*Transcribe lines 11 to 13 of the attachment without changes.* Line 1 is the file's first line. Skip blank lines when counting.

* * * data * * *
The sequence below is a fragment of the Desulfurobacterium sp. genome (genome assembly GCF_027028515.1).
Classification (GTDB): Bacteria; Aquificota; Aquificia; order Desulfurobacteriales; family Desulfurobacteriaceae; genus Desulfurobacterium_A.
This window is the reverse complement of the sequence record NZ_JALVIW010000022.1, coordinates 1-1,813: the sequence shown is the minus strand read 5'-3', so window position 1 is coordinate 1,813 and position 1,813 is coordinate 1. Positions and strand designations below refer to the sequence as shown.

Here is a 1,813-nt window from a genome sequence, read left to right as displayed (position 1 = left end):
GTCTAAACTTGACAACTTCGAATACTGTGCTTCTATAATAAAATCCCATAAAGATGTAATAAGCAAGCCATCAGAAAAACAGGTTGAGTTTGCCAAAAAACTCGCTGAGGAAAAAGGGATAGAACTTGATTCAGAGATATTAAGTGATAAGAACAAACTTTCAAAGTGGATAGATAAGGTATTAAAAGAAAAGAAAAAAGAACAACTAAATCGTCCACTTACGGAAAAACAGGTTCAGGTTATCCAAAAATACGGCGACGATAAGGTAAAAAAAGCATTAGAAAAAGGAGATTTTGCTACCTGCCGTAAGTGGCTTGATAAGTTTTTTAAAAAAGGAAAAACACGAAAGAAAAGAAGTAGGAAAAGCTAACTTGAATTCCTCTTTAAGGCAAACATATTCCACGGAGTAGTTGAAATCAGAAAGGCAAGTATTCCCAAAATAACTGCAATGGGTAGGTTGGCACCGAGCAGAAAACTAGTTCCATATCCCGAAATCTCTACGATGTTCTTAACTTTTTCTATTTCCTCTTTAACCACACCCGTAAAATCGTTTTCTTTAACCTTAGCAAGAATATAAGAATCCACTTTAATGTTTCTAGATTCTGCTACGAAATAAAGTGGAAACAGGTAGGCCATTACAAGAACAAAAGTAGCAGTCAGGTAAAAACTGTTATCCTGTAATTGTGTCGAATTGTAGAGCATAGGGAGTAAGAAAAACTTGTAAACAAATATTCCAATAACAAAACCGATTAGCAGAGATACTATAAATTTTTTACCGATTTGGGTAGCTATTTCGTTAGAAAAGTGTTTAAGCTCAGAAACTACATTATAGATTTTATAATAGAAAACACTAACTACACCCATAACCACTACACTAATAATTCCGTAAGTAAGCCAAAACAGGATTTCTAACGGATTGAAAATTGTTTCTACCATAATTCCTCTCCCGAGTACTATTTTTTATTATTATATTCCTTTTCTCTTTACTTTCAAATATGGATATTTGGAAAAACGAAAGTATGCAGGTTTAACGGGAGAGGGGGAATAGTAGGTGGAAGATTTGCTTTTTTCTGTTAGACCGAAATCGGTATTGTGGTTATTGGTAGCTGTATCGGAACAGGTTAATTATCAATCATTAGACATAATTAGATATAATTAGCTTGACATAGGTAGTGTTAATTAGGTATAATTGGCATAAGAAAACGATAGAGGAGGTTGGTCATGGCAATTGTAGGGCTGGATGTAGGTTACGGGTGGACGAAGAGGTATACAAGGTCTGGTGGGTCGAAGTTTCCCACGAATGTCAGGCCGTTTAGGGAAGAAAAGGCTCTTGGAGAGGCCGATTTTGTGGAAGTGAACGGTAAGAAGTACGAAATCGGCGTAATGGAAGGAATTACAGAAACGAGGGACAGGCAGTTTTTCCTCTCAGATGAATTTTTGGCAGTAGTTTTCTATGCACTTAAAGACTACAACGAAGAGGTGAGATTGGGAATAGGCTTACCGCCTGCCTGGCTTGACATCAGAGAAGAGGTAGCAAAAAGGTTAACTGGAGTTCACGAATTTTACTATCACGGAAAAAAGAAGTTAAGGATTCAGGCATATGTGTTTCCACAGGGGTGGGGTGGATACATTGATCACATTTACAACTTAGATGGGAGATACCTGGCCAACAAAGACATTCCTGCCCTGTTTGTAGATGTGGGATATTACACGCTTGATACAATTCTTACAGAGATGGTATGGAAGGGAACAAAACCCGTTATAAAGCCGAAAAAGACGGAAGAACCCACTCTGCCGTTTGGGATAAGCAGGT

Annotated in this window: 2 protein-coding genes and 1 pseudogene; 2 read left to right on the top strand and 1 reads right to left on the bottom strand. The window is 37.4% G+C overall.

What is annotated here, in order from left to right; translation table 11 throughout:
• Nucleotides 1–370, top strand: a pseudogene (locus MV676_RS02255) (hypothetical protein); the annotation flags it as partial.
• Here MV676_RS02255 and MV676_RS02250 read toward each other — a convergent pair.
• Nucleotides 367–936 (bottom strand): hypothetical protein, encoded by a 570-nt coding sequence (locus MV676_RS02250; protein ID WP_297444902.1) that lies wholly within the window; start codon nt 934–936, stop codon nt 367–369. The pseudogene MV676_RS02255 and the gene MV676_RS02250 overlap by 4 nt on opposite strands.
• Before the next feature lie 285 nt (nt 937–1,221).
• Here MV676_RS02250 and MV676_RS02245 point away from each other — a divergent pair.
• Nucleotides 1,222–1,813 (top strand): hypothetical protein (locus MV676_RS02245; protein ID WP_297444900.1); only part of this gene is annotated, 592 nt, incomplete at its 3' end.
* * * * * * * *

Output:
• Before the next feature lie 285 nt (nt 937–1,221).
• Here MV676_RS02250 and MV676_RS02245 point away from each other — a divergent pair.
• Nucleotides 1,222–1,813 (top strand): hypothetical protein (locus MV676_RS02245; protein ID WP_297444900.1); only part of this gene is annotated, 592 nt, incomplete at its 3' end.